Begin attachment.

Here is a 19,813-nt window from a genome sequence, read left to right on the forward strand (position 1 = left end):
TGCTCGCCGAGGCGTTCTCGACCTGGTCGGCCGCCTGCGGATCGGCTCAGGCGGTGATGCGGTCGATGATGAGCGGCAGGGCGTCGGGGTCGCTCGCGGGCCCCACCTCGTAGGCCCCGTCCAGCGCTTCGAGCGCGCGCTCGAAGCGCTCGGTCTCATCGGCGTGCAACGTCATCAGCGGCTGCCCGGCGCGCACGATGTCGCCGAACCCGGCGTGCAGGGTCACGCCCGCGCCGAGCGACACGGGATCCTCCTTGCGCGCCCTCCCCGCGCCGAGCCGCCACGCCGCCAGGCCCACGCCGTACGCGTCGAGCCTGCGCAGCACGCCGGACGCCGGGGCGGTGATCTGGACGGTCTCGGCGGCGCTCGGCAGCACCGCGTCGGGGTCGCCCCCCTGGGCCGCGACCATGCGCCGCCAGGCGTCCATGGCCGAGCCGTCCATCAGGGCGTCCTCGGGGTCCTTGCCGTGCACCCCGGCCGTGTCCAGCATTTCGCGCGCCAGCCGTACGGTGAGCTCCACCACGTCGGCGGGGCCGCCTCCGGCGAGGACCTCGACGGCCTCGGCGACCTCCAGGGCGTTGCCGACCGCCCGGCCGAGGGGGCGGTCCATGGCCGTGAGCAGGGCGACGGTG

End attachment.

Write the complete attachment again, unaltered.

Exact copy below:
Here is a 19,813-nt window from a genome sequence, read left to right on the forward strand (position 1 = left end):
TGCTCGCCGAGGCGTTCTCGACCTGGTCGGCCGCCTGCGGATCGGCTCAGGCGGTGATGCGGTCGATGATGAGCGGCAGGGCGTCGGGGTCGCTCGCGGGCCCCACCTCGTAGGCCCCGTCCAGCGCTTCGAGCGCGCGCTCGAAGCGCTCGGTCTCATCGGCGTGCAACGTCATCAGCGGCTGCCCGGCGCGCACGATGTCGCCGAACCCGGCGTGCAGGGTCACGCCCGCGCCGAGCGACACGGGATCCTCCTTGCGCGCCCTCCCCGCGCCGAGCCGCCACGCCGCCAGGCCCACGCCGTACGCGTCGAGCCTGCGCAGCACGCCGGACGCCGGGGCGGTGATCTGGACGGTCTCGGCGGCGCTCGGCAGCACCGCGTCGGGGTCGCCCCCCTGGGCCGCGACCATGCGCCGCCAGGCGTCCATGGCCGAGCCGTCCATCAGGGCGTCCTCGGGGTCCTTGCCGTGCACCCCGGCCGTGTCCAGCATTTCGCGCGCCAGCCGTACGGTGAGCTCCACCACGTCGGCGGGGCCGCCTCCGGCGAGGACCTCGACGGCCTCGGCGACCTCCAGGGCGTTGCCGACCGCCCGGCCGAGGGGGCGGTCCATGGCCGTGAGCAGGGCGACGGTG